In a dissolution of marriage, family law courts are considered courts of “equity.” This means that the court bases its decisions on what it determines to be “fair.” During the divorce proceedings, the court will make what is called an “equitable distribution” of marital assets and marital liabilities. In determining equitable distribution of assets and liabilities, the court will look to statutory provisions in Chapter 61, Florida Statutes as well as applicable Florida case law. The statutory provisions and case law demonstrate that the court must first determine which property and which liabilities are marital and which are non-marital. In simple terms, assets or property obtained during the marriage are usually considered marital assets regardless of how these assets are titled. Similarly, debts arising during the marriage are considered marital liabilities regardless of whose name they are in. There are some exceptions to this general rule. For example, if one spouse receives an inheritance and after receiving it, does not commingle it with marital assets, then that inheritance will be a non-marital asset and will not be subject to division by the divorce court. In addition, the determination of marital property and liabilities may be resolved differently if the parties have a Pre-Nuptial Agreement (also known as a Pre-Marital Agreement). Once the determination is made of whether property is marital or non-marital, Chapter 61 requires the court to start with the premise that the division should be equal. However, the court may make equitable adjusts to this premise based on considerations set forth in Chapter 61. Some of these considerations include the length of the marriage, the economic circumstances of the parties and the contributions to the marriage by each spouse. Notwithstanding these statutory guidelines for distribution of marital assets and liabilities, ultimately the court has significant discretion in how to make an equitable distribution. For this reason, in contested divorce proceedings involving significant property or liabilities, a spouse should retain an experienced family law or divorce attorney to protect his or her rights in obtaining an equitable distribution.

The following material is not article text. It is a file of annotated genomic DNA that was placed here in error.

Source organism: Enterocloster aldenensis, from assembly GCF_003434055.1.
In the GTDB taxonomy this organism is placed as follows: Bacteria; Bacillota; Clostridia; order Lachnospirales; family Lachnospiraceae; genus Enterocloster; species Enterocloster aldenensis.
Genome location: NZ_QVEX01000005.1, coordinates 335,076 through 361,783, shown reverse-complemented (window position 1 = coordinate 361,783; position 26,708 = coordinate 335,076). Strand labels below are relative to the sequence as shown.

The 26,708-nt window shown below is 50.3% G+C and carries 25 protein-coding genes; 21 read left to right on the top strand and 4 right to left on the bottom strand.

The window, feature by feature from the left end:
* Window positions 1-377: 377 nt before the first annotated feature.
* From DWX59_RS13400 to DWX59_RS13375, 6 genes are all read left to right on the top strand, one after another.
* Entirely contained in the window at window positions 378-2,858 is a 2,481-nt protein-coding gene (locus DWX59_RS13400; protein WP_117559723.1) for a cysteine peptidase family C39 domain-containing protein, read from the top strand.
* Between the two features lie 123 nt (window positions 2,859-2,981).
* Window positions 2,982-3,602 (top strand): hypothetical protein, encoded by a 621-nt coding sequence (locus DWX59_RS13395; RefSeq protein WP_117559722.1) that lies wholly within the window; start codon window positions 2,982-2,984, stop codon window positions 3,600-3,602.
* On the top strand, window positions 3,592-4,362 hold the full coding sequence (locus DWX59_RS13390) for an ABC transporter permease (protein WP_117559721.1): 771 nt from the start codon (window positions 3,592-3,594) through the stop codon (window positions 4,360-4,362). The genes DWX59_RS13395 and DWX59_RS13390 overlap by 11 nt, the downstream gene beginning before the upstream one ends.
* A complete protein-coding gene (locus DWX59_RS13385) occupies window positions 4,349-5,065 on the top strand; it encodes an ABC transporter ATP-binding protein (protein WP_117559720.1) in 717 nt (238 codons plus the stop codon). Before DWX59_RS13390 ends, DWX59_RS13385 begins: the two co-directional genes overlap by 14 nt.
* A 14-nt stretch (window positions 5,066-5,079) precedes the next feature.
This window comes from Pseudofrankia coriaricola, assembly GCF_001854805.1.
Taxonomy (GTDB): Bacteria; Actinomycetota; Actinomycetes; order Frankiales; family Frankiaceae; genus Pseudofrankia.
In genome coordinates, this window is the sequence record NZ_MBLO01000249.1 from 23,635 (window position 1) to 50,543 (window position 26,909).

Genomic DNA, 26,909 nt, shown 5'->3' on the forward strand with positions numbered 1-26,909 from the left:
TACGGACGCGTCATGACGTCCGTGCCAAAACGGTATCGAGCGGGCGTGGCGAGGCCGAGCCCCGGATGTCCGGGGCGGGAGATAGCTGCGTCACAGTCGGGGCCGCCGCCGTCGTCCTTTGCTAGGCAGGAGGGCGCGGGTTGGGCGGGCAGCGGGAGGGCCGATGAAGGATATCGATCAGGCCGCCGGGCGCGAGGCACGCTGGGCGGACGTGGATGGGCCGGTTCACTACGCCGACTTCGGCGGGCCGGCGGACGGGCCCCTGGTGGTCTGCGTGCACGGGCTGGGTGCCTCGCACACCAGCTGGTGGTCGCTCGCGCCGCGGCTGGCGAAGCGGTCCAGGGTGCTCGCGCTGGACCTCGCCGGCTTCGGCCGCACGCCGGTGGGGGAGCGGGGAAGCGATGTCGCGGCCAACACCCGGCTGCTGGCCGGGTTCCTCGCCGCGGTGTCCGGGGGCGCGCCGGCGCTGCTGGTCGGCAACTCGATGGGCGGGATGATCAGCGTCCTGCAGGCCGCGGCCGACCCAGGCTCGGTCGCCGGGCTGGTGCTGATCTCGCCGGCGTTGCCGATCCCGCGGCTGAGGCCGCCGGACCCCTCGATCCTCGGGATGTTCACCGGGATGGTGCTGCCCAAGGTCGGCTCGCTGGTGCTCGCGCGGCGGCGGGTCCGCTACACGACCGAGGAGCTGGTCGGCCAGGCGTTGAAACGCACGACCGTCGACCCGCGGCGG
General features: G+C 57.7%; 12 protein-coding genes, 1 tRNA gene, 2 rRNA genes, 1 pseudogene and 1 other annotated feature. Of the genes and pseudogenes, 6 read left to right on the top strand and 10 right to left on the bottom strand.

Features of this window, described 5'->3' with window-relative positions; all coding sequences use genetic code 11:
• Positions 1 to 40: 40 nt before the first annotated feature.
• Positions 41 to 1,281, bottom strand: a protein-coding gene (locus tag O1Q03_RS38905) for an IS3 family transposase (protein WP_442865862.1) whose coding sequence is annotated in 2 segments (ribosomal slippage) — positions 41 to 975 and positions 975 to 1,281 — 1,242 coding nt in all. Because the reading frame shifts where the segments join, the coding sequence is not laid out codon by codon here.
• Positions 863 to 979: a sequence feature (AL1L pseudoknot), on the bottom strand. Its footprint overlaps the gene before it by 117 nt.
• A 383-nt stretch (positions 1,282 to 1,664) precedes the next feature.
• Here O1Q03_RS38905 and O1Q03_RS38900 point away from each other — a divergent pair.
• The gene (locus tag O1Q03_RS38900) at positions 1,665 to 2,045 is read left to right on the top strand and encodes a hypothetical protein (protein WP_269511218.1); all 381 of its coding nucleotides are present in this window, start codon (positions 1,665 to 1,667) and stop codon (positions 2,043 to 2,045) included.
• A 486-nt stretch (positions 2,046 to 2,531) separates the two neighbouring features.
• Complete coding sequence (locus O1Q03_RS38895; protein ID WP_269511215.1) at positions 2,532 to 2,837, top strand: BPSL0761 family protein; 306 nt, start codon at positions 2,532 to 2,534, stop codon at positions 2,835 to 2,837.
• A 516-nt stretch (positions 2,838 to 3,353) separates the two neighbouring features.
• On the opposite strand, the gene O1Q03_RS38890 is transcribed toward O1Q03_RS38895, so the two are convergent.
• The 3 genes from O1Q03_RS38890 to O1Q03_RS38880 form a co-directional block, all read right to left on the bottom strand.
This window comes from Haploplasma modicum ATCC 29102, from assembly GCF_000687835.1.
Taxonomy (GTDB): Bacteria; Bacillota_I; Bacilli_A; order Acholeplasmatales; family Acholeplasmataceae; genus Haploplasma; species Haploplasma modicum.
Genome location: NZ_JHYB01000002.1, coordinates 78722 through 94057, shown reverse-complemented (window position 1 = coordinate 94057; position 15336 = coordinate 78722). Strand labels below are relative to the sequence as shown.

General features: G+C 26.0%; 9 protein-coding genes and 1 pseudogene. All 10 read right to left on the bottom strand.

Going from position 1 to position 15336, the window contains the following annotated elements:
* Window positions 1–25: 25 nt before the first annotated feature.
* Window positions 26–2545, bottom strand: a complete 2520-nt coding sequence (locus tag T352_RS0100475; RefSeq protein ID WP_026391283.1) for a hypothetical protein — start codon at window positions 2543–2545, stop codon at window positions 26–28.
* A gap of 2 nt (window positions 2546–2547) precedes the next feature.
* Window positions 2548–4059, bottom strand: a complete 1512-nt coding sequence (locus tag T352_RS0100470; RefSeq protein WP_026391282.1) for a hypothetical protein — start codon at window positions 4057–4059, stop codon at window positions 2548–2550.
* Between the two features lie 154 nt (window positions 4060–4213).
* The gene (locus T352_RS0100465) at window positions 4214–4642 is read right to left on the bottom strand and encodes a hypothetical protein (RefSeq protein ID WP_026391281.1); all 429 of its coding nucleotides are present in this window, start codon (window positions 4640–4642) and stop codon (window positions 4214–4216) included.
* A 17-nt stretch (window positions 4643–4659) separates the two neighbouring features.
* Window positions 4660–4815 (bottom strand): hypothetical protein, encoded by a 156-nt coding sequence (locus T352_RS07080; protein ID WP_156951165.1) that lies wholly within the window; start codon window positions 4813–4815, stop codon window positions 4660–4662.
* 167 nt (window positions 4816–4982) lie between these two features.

8. How does the court determine custody of children?

First of all, in Florida, the term “custody” is not really a proper term in a divorce. Instead, applicable family law statutes use the terms “parental responsibility” and “primary and secondary residence” in describing what is commonly referred to as “custody.” Parental responsibility contemplates how major decisions involving minor children will be made. Typically, shared or joint parental responsibility is most commonly awarded to both parents. Under shared parental responsibility, major decisions such as those involving education, medical care, religious upbringing, etc. for minor children are supposed to be made jointly by the parents. Florida courts will normally only award sole parental responsibility to one parent under extreme circumstances such as those involving abuse or significant neglect of the children. In Florida, awarding one parent sole parental responsibility for minor children (or what some laymen would call “sole custody”) is the exception rather than the rule. By law, a family law court should only award sole parental responsibility if the court determines that ordering shared parental responsibility would be detrimental to the best interests of the children.